So, all this was happening in Ocean Beach. Young people would gather during hot days at the beach and there would be clashes with the police, such as the famous Labor Day “Riot” of 1968. There were a number of these apolitical skirmishes between cops and kids around the beach.
Yet, it wasn’t like hippies were openly accepted. Merchants didn’t like them; landlords didn’t like them – and police didn’t like them. If you were a young male with longhair in OB, you could not walk or drive across the community at night without being stopped by the police. All this would change, but it took time.
Out of all this turmoil and fun, came OB’s very first underground newspaper, the Liberator. It made fun of cops and was supportive of pot-smoking hippies.
The first grassroots group to emerge from this coastal neighborhood was the OB Ecology Action, an environmentally-aware group that pulled actions and protests around development. It was one of the main networks that worked to block the jetty that the City of San Diego and Army Corps of Engineers wanted to build in north OB.
In the summer of 1970, the people of OB stopped the jetty through a combination of civil disobedience and legal actions. From little-old-ladies to young surfer dudes, the community was united against the effort to build a long, eco-destructive jetty – some saw it as a preview to a marina and the wholesale destruction of west OB. Don’t ever let anyone tell you that civil-disobedience doesn’t work. It does work – sometimes – and it worked here in OB during the summer of 1970. The jetty was stopped, and its rump can be seen today down at the ocean’s edge.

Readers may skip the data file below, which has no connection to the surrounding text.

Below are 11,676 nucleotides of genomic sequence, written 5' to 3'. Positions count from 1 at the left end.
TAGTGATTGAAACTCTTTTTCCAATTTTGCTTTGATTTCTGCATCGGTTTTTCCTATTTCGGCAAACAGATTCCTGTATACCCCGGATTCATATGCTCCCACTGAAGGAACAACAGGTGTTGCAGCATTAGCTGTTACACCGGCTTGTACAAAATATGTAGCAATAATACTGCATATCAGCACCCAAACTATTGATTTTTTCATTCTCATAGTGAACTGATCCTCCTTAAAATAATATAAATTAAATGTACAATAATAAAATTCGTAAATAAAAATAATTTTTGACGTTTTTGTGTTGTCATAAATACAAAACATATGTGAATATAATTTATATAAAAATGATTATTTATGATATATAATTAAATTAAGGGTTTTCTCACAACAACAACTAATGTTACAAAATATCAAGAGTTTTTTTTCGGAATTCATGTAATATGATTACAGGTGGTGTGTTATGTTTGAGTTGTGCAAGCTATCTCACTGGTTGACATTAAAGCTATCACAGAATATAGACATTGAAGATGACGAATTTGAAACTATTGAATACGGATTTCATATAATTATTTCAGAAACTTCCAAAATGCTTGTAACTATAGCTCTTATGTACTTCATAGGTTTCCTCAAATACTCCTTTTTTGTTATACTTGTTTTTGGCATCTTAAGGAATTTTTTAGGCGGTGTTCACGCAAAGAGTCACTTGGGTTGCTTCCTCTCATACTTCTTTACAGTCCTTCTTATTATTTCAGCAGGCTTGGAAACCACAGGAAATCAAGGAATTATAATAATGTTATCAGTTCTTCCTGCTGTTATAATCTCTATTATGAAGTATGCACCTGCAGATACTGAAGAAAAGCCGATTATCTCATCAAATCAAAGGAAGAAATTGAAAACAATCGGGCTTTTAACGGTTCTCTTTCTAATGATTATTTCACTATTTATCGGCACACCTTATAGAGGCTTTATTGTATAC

Soon after the jetty battle, the original OB Rag – originally called the OB People’s Rag – an alternative community newspaper was born – first published in September 1970. It lasted for six years and today’s online version continues its tradition of grassroots citizen journalism.
The jetty that was stopped was just one part of the establishment’s attempts to change Ocean Beach. There was a more whole-scale effort to remove all the shacks and old houses west of Abbott Street in what was then the OB Precise Plan. The plans were laid bare – for all to see – the elite wanted to replace this old housing with hotels, motels, nightclubs, and highrise. Folks in OB responded. A group called the OB Planning Organization and then later the OB Community Planning Group formed to deal with the emerging urban planning crisis hitting the community in the early Seventies.
Out of this crisis grew the OB Planning Board – the very first democratically-elected neighborhood planning body in the history of San Diego and the State of California. It still exists today – and they deal monthly with issues that affect OB. Often the future of the community is decided at their meetings. And OBceans need to stand up and support the Planning Board. It meets twice a month at the OB Rec Center.